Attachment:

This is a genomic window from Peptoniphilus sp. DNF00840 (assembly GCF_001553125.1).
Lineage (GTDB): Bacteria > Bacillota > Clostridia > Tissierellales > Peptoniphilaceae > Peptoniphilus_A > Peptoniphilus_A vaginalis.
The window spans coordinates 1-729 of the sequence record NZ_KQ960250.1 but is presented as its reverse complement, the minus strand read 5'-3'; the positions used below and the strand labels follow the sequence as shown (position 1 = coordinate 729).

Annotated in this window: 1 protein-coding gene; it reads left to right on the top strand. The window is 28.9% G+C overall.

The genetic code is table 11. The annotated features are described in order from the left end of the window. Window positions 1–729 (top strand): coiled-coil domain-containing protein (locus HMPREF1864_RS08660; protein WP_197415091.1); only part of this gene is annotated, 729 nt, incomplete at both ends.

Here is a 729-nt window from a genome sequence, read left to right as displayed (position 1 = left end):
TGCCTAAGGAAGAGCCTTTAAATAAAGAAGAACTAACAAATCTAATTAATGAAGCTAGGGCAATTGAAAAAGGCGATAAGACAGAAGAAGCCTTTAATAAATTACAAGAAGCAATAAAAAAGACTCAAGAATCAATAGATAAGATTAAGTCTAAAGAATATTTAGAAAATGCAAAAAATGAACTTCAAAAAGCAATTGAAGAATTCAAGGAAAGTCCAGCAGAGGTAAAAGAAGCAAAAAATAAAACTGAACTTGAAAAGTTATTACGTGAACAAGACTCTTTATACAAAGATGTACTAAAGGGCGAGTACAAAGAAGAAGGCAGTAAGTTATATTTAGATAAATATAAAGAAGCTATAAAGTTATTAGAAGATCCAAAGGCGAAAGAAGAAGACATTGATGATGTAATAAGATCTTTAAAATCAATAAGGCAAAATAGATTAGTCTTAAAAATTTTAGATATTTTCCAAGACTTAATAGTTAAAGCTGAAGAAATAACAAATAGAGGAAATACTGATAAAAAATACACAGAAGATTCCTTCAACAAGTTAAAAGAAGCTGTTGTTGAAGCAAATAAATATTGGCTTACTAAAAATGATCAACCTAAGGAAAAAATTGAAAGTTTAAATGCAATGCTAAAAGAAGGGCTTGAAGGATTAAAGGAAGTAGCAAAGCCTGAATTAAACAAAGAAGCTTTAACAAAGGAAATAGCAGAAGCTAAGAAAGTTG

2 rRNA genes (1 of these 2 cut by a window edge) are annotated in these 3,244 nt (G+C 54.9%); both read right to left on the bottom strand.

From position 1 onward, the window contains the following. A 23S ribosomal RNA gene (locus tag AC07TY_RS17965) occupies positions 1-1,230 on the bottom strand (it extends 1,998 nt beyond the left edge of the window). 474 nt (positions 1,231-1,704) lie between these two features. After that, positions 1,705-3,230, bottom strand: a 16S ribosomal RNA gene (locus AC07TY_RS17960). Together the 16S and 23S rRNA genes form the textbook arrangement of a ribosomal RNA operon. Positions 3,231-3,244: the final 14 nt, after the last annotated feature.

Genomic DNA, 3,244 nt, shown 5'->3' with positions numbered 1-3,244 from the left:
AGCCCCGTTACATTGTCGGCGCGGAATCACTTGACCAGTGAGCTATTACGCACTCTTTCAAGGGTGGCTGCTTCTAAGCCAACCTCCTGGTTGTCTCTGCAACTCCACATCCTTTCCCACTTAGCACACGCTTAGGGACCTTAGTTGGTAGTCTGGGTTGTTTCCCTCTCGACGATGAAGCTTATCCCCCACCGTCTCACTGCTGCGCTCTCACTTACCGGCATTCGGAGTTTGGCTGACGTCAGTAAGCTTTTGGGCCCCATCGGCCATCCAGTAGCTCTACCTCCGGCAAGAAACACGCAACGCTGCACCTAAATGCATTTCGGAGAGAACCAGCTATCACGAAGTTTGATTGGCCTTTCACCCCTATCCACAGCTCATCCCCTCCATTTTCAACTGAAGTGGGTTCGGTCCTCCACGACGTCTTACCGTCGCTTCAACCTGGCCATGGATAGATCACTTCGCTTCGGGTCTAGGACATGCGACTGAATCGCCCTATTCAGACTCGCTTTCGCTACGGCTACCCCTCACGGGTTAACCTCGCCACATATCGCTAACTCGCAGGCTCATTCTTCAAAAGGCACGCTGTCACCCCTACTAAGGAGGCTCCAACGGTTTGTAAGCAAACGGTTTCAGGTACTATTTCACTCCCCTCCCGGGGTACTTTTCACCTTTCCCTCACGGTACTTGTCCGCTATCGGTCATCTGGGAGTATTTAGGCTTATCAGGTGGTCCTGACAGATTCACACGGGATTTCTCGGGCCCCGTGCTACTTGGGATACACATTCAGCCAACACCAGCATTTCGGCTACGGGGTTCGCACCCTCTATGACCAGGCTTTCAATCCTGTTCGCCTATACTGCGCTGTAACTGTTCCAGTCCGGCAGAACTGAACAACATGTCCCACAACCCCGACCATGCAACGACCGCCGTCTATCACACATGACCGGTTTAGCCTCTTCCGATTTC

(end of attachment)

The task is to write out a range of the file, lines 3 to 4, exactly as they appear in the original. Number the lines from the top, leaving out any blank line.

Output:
The window spans coordinates 1-729 of the sequence record NZ_KQ960250.1 but is presented as its reverse complement, the minus strand read 5'-3'; the positions used below and the strand labels follow the sequence as shown (position 1 = coordinate 729).

Annotated in this window: 1 protein-coding gene; it reads left to right on the top strand. The window is 28.9% G+C overall.